Is Portola the best American electronic festival lineup of the year? The creator of the event at a show six years in the making

This weekend’s debut Portola Festival in San Francisco took six years to complete.

Launching tomorrow (September 24) at the city’s Pier 80, the two-day event was the brainchild of Danny Bell, VP Talent Buyer for AEG Presents in San Francisco, who came up with the concept after a 2016 music-fueled tour of Europe’s electronic hubs.

Bell had just left his job as a Talent Buyer for HARD Events in Los Angeles, where he had previously worked after graduating from USC. (“I graduated on a Friday and was full-time [at HARD] on a Monday,” he says.) With eight months off before starting his new gig at AEG, he wanted to go on the kind of extended Euro tour many embark on after college.


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“Luckily for me, I was 27 and I had some money in the bank. So I was actually able to enjoy myself instead of throwing it on sofas.”

He started in London, saw Four Tet and James Blake headline the city’s Field Day Festival, hit Paris and then went to Barcelona for Sonar, where he was struck by “the electronic music presented in a very grown-up way.” A plan to spend three days in Ibiza turned into a 12-day marathon with highlights including a set by legend Sven Väth. “I was wearing flip flops, shorts and a t-shirt and expected to get by in 15 minutes,” Bell recalls. “The next thing I know, it’s 6:30 in the morning.”

After a run through Berlin, Bell returned to work in San Francisco with the inspiration for what would eventually become Portola. He envisioned a festival that would present electronic music the grown-up way – a stark departure from the neon-candy raver style that was then seeing mass appeal among the kids that fueled the US EDM boom and one that is still popular in day at most mega parties. He envisioned an event that was cooler, more rock than rave, and something that focused on artists who mostly play their own music rather than banging out the same old standards.

“It’s the real thing I wanted,” says Bell, “a festival where you don’t hear songs repeated throughout the day.”

He toyed with the idea for years, even getting friends to make fake lineup posters to keep the concept top of mind. After Bell successfully launched the hip-hop and R&B-focused Day N Vegas in 2021, Goldenvoice and its parent company AEG ignited the idea he had been developing since that flip flop club night in Ibiza.

“It’s one of the things I’ve learned from [Goldenvoice CEO and Coachella Co-Founder] Paul [Tollett]how personal you can make these lineups and see how people are more interested in a festival with a personality and a concept behind it rather than just a collection of artists who on paper look like they could sell a certain amount of tickets at a certain fare.”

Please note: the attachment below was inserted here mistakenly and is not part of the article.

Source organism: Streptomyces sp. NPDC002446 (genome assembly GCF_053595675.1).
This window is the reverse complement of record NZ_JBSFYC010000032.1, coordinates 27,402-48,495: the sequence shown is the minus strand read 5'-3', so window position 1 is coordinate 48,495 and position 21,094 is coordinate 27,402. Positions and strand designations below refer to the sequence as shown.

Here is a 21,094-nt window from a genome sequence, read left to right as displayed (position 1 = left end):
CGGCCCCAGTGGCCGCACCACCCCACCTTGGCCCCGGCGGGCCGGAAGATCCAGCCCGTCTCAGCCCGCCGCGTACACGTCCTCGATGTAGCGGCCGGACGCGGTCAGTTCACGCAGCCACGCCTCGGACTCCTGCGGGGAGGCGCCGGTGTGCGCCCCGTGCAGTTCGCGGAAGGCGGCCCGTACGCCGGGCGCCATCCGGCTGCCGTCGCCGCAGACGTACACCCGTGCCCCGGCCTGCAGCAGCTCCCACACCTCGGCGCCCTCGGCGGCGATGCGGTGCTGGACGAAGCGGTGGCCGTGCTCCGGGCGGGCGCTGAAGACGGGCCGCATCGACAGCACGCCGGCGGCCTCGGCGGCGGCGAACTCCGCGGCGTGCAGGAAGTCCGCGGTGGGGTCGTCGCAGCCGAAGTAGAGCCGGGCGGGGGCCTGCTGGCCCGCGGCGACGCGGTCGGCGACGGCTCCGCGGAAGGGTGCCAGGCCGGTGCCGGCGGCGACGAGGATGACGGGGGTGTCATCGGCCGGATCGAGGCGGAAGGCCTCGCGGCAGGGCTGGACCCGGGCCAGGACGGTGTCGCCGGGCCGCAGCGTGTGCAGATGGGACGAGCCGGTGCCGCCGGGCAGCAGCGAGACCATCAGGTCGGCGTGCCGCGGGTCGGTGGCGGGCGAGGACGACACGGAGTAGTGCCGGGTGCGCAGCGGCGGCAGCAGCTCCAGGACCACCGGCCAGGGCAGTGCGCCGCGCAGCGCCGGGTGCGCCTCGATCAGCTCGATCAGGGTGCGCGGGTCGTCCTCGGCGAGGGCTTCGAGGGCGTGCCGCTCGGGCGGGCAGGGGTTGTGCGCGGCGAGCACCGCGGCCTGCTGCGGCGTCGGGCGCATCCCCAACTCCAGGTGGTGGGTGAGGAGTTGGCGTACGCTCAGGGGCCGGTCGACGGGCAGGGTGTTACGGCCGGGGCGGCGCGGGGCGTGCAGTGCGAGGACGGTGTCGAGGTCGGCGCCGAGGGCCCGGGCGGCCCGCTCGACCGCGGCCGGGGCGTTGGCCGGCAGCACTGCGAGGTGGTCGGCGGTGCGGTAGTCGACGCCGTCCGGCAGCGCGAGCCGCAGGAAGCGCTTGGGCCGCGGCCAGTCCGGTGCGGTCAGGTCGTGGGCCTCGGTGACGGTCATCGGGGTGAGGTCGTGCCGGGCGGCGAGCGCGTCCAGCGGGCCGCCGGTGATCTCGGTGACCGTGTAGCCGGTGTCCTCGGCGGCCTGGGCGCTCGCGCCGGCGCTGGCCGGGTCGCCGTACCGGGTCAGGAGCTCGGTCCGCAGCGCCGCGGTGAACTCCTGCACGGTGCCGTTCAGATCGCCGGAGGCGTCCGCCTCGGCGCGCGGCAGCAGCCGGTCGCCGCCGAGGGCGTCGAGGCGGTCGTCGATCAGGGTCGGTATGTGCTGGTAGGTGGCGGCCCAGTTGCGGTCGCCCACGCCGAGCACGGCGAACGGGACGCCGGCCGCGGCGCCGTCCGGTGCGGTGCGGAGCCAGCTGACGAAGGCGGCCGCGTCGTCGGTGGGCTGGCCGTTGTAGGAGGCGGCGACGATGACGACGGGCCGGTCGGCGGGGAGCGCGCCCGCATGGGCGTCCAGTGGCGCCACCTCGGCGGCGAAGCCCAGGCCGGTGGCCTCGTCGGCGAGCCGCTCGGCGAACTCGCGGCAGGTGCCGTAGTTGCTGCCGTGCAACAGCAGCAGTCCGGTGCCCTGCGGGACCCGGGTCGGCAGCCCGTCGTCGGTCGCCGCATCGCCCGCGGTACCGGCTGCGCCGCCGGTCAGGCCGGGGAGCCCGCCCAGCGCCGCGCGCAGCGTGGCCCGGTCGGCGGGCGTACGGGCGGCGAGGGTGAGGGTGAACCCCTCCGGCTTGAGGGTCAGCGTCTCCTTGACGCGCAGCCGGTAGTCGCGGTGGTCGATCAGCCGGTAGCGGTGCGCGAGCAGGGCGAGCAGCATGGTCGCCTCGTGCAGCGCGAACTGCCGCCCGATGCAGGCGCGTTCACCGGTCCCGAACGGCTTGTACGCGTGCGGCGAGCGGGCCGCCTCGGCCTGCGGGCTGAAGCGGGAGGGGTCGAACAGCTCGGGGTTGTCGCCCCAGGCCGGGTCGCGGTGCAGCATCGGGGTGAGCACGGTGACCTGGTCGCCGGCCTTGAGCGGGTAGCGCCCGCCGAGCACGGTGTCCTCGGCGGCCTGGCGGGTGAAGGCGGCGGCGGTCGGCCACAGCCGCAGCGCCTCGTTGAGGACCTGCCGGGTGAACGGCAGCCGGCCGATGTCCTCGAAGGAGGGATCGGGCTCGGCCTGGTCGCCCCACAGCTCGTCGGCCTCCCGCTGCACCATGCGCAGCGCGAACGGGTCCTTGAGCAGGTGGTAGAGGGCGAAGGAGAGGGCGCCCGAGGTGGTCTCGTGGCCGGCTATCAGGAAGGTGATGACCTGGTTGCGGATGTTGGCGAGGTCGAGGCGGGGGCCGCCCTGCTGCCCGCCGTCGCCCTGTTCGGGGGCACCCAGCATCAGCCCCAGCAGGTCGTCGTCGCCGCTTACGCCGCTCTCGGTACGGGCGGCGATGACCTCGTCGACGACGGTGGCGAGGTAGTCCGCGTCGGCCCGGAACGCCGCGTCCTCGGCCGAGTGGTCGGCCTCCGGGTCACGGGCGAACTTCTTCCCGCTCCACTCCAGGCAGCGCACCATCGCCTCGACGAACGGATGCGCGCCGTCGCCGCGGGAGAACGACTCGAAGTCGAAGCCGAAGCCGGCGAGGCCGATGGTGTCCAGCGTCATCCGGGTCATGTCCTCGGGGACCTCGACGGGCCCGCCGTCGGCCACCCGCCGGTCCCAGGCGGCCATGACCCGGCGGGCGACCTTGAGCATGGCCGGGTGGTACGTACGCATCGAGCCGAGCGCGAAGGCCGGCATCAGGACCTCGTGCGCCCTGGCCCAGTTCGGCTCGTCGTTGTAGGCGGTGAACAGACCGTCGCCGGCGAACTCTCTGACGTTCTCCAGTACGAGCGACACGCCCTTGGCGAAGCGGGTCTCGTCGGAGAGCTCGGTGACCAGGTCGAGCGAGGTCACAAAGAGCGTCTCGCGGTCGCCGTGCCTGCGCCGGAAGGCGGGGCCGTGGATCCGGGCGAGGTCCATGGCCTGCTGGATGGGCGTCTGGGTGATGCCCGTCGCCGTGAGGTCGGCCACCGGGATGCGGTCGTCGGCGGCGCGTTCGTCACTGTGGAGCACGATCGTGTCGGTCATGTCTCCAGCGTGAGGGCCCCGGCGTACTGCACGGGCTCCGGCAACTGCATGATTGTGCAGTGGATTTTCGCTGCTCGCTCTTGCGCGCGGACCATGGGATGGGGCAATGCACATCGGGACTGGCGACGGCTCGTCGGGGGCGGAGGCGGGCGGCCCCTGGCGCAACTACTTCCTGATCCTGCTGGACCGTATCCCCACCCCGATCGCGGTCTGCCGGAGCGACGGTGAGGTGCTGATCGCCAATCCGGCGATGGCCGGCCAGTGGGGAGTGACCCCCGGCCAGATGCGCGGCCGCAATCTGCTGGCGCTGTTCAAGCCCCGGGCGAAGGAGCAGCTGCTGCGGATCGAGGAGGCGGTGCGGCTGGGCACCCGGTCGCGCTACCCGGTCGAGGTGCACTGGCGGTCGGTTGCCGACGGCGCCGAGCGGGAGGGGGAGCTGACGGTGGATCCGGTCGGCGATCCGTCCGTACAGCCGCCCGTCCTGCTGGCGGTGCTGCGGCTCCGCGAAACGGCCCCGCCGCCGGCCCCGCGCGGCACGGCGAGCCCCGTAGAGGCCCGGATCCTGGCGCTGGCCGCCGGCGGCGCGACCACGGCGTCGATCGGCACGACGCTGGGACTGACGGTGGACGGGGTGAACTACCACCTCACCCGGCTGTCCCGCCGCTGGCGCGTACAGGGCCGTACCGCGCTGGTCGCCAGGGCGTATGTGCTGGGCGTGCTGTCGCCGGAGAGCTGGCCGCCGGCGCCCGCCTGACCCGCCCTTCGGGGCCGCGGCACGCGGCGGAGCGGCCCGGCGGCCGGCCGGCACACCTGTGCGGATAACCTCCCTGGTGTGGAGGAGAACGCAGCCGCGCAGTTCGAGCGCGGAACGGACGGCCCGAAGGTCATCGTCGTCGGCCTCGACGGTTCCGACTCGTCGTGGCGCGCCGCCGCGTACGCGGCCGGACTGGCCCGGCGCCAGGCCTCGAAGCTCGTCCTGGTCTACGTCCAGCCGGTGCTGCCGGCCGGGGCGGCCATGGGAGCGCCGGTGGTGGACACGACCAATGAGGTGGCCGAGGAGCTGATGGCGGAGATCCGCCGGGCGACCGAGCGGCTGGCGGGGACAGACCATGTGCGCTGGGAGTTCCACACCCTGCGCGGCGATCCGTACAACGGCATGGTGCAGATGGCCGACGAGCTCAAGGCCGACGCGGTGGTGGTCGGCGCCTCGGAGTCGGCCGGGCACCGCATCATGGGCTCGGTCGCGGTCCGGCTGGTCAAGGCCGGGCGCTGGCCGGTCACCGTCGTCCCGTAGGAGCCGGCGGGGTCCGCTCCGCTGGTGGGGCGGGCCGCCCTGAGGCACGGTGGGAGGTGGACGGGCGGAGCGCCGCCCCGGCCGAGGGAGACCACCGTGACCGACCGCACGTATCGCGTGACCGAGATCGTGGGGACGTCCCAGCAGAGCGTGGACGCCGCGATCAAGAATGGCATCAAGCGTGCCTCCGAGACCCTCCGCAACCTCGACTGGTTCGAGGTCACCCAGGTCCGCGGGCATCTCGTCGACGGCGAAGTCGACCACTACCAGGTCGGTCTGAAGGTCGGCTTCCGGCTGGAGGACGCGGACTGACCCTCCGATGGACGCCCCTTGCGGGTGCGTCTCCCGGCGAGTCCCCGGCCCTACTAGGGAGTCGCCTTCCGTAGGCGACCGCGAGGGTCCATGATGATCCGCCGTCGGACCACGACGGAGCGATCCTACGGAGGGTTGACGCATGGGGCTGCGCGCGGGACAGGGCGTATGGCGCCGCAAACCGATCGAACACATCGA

The result of this unique vision is easily one of the best American electronic festival lineups of the year, with the bill bringing together some of the scene’s most trusted veterans (The Chemical Brothers, Fatboy Slim, DJ Shadow), a bunch of this generation’s best and brightest (Arca, Jamie xx, Kaytranada, James Blake, Flume, Four Tet, Caribou, Charlie XCX) and white, hot-rising acts like HAAi, Fred Again.., DJ_Dave and more.

Although it’s taken six years to make it happen, Bell says the timing for a gathering of artists like this “wouldn’t have worked a few years ago, both given the way a lot of these acts have risen to headliner status over the past few years, and how American audiences have become extremely hip to the kind of “esoteric electronic music” (as Bell calls it) played by much of the lineup.

Danny Bell

Misha Vladimirsky

So the timing is right for this festival to take place in San Francisco. Although the city has a long history as a hub for electronic music, it hasn’t had a stand-alone electronic festival within city limits since Treasure Island ended a seven-year run in 2018. (The traveling electronic festival Breakaway will make its California debut in October with an event in Oakland, while Porter Robinson’s Second Sky festival, also produced by Goldenvoice, returns to Oakland for its third year in late October.)

Portola takes place at Pier 80, a million-square-foot maritime pier owned by the Port of San Francisco. Amid ongoing supply chain issues that have affected the global shipping schedule, the facility had one weekend in 2022 available for such an event. The Portola team, a group of 27 spread between Los Angeles and San Francisco, took it. They expect 30,000 participants per day.

Portola marks a moment not only for the city as an electronic destination, but for San Francisco itself, especially amid headlines largely focused on the city’s pandemic exodus (and subsequent population return), homeless crisis, the existential dilemma of the tech boom and the extreme cost of living. Bell, a native New Yorker, offers an alternative view, citing the “new guard” moving to the city, the great restaurants, select dive bars and the general upswing in culture in the post-pandemic era.

In fact, the festival is named after San Francisco’s October 1909 Portola Parade, organized by the city to show the world that it was open for business after the devastating earthquake and subsequent fires of 1906.

As Bell sees it, this Portola has a similar function.

“I feel like the city is on the mend, and I’m betting it’s moving forward, and I really hope Portola can help be a part of that.”

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